Becoming an Interpreter

[Taken in part from the RID and the Ohio School for the Deaf Center for Outreach Services websites]

Sign language interpreting is a rapidly expanding field. Schools, government agencies, hospitals, court systems and private businesses employ interpreters. Interpreters work in a variety of settings including medical, legal, religious, mental health, rehabilitation, performing arts and business. The interpreting field is experiencing an increase in demand for qualified interpreters. This is due, in part, with the advent of Video Relay Service (VRS) and Video Remote Interpreting (VRI). These services offer consumers access to real-time visual communication with the hearing community. As the methods of communication increase between the Deaf and hearing communities through technological advancements, we will also experience an increase in demand for the number of qualified interpreters to be utilized through these techniques.

Interpreters Make Communication Possible
Sign Language/spoken English interpreters are highly skilled professionals who facilitate communication between hearing individuals and the Deaf or hard-of-hearing. They are a crucial communication tool utilized by all people involved in a communication setting. Interpreters must be able to listen to another person’s words, inflections and intent and simultaneously render them into the visual language of signs using the mode of communication preferred by the deaf consumer. The interpreter must also be able to comprehend the signs, inflections and intent of the deaf consumer and simultaneously speak them in articulate, appropriate English. They must understand the cultures in which they work and apply that knowledge to promote effective cross-cultural communications.

More Than Fluency
Interpreting requires specialized expertise. While proficiency in English and in sign language is necessary, language skills alone are not sufficient for an individual to work as a professional interpreter.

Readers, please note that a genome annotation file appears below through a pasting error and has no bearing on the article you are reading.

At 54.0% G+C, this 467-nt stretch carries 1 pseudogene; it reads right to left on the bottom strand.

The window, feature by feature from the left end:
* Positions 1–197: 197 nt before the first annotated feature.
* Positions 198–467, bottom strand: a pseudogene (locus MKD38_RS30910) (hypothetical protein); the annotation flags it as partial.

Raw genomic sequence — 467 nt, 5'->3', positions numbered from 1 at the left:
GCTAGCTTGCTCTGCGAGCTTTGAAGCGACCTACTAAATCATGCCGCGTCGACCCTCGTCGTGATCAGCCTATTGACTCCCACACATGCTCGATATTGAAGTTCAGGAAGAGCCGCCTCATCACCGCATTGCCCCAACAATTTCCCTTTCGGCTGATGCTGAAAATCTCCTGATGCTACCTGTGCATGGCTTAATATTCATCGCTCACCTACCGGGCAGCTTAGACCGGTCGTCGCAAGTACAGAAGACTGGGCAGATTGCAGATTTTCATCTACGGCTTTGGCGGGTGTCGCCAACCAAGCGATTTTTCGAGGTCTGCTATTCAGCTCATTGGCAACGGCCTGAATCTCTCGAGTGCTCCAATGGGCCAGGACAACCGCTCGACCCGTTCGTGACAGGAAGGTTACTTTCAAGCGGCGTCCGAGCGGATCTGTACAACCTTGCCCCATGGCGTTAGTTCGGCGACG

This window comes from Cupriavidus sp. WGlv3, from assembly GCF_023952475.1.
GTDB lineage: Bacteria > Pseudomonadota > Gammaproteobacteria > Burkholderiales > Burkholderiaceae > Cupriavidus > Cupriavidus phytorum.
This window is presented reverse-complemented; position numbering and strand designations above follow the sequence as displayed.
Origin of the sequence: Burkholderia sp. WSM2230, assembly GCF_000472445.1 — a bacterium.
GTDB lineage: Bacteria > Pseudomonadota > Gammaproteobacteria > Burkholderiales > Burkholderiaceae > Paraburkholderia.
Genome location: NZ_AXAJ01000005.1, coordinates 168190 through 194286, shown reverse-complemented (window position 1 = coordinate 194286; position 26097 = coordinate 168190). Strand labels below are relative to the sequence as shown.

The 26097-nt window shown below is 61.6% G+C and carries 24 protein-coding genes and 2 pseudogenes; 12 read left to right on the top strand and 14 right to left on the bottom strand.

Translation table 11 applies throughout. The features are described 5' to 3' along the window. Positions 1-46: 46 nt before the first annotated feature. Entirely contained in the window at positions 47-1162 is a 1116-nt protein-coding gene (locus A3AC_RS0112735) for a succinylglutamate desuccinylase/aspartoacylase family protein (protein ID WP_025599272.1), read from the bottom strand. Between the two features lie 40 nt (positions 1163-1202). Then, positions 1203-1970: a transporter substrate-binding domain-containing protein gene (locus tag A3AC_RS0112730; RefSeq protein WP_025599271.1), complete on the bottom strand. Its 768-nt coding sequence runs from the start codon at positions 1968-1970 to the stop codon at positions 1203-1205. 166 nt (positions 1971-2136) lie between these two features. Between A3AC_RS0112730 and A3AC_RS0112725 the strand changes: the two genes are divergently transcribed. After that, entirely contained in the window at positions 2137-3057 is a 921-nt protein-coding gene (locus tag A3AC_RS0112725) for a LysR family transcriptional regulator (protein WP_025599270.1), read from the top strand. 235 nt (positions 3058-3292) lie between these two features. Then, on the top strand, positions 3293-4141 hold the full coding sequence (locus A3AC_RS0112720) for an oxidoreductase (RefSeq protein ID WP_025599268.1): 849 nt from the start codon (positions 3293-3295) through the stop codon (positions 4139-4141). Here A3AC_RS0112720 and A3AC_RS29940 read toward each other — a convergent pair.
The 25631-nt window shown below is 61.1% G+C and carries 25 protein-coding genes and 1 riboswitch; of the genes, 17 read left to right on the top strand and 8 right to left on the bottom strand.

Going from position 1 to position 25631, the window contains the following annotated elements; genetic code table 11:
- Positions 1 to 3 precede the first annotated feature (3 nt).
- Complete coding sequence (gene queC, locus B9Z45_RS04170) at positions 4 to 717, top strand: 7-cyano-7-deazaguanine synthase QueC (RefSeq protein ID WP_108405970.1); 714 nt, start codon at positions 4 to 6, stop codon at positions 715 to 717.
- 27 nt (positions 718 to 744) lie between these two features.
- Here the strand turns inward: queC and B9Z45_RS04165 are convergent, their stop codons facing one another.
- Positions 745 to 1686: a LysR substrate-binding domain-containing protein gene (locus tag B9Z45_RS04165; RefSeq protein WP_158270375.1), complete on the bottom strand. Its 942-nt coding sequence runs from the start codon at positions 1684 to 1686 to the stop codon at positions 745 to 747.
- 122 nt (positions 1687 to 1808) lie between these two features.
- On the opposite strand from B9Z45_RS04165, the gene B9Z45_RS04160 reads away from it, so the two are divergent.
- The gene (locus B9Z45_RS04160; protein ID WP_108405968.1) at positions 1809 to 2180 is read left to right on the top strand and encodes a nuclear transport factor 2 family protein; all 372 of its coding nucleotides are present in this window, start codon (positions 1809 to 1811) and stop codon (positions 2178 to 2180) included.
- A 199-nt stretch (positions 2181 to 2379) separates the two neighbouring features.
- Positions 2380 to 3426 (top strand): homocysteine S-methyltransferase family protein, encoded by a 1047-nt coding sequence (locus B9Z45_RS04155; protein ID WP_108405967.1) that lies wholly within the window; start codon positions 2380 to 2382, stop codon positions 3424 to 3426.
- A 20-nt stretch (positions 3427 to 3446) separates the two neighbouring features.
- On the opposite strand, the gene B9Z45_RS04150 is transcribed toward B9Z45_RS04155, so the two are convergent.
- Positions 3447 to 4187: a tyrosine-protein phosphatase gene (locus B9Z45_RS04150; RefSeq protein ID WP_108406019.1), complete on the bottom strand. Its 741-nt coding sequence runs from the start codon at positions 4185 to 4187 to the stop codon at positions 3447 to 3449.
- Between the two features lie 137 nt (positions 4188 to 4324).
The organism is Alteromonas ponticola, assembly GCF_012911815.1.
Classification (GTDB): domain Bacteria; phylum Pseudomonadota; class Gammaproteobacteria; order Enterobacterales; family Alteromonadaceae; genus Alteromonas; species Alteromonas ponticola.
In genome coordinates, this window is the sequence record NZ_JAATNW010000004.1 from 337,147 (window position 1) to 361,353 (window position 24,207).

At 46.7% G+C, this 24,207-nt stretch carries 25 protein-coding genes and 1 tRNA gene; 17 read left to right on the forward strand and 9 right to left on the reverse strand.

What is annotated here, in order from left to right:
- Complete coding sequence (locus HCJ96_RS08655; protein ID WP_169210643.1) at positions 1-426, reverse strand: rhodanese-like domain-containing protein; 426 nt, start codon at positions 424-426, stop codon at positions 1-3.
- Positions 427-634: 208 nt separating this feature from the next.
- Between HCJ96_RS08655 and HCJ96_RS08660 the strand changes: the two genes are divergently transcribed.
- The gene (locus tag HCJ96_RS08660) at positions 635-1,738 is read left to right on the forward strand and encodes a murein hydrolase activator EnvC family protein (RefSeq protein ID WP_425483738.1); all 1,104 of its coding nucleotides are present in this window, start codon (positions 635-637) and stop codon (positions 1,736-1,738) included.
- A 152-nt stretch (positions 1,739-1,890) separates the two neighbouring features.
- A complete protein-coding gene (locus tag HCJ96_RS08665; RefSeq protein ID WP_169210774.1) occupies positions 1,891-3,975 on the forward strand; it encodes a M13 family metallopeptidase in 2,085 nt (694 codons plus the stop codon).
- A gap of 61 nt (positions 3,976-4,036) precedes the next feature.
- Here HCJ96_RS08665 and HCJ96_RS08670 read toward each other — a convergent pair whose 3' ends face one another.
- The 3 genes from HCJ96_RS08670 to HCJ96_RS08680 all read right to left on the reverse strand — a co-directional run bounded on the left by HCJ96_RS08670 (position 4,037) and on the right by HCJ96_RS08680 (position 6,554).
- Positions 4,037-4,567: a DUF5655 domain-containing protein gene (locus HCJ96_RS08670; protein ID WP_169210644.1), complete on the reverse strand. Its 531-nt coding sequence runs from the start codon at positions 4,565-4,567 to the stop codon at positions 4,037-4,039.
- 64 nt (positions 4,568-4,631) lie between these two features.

Becoming an interpreter:

  • Is a complex process that requires a high degree of linguistic, cognitive and technical skills;
  • Takes a committed individual to not only achieve certification but to also maintain and grow the skills needed;
  • Requires physical stamina, endurance and the ability to emotionally handle an assignment and adhere to confidentiality;
  • Necessitates a great knowledge of the English language and the ability to speak clearly, be audibly heard and to portray the feelings and emotion of the speaker, whether they are voice or sign interpreting.
The Americans with Disabilities Act requires the provision of qualified interpreters in a variety of settings. It states that "To satisfy this requirement, the interpreter must have the proven ability to effectively communicate..." While one does not have to be certified to work as an interpreter in Ohio, an important measure of an interpreter’s proven ability is professional credentials. Credentials are obtained by taking and passing an assessment of your skills. RID provides testing for national certification. See the RID Certification link under Resources.